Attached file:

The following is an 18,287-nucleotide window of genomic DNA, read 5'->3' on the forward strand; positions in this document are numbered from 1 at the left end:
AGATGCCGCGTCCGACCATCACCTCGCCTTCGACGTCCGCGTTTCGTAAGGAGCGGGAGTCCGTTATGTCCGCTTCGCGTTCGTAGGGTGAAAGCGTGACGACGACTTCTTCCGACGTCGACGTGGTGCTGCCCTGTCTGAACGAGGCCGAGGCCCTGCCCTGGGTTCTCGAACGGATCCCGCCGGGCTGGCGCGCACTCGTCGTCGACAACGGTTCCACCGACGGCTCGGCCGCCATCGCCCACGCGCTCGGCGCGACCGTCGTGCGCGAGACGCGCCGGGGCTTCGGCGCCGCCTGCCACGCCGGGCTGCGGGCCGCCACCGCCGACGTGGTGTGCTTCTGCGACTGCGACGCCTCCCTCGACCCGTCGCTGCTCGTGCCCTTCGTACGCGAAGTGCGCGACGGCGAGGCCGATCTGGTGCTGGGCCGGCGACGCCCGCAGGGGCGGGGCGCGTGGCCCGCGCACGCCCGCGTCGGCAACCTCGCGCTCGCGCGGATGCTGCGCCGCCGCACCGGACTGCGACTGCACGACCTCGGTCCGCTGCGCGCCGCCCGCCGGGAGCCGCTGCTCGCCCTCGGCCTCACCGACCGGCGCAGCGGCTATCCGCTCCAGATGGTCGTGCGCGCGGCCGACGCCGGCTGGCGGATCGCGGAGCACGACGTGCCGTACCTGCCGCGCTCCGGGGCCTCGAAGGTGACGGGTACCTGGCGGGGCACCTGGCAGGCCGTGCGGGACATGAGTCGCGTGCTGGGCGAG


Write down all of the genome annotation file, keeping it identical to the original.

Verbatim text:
The following is an 18,287-nucleotide window of genomic DNA, read 5'->3' on the forward strand; positions in this document are numbered from 1 at the left end:
AGATGCCGCGTCCGACCATCACCTCGCCTTCGACGTCCGCGTTTCGTAAGGAGCGGGAGTCCGTTATGTCCGCTTCGCGTTCGTAGGGTGAAAGCGTGACGACGACTTCTTCCGACGTCGACGTGGTGCTGCCCTGTCTGAACGAGGCCGAGGCCCTGCCCTGGGTTCTCGAACGGATCCCGCCGGGCTGGCGCGCACTCGTCGTCGACAACGGTTCCACCGACGGCTCGGCCGCCATCGCCCACGCGCTCGGCGCGACCGTCGTGCGCGAGACGCGCCGGGGCTTCGGCGCCGCCTGCCACGCCGGGCTGCGGGCCGCCACCGCCGACGTGGTGTGCTTCTGCGACTGCGACGCCTCCCTCGACCCGTCGCTGCTCGTGCCCTTCGTACGCGAAGTGCGCGACGGCGAGGCCGATCTGGTGCTGGGCCGGCGACGCCCGCAGGGGCGGGGCGCGTGGCCCGCGCACGCCCGCGTCGGCAACCTCGCGCTCGCGCGGATGCTGCGCCGCCGCACCGGACTGCGACTGCACGACCTCGGTCCGCTGCGCGCCGCCCGCCGGGAGCCGCTGCTCGCCCTCGGCCTCACCGACCGGCGCAGCGGCTATCCGCTCCAGATGGTCGTGCGCGCGGCCGACGCCGGCTGGCGGATCGCGGAGCACGACGTGCCGTACCTGCCGCGCTCCGGGGCCTCGAAGGTGACGGGTACCTGGCGGGGCACCTGGCAGGCCGTGCGGGACATGAGTCGCGTGCTGGGCGAG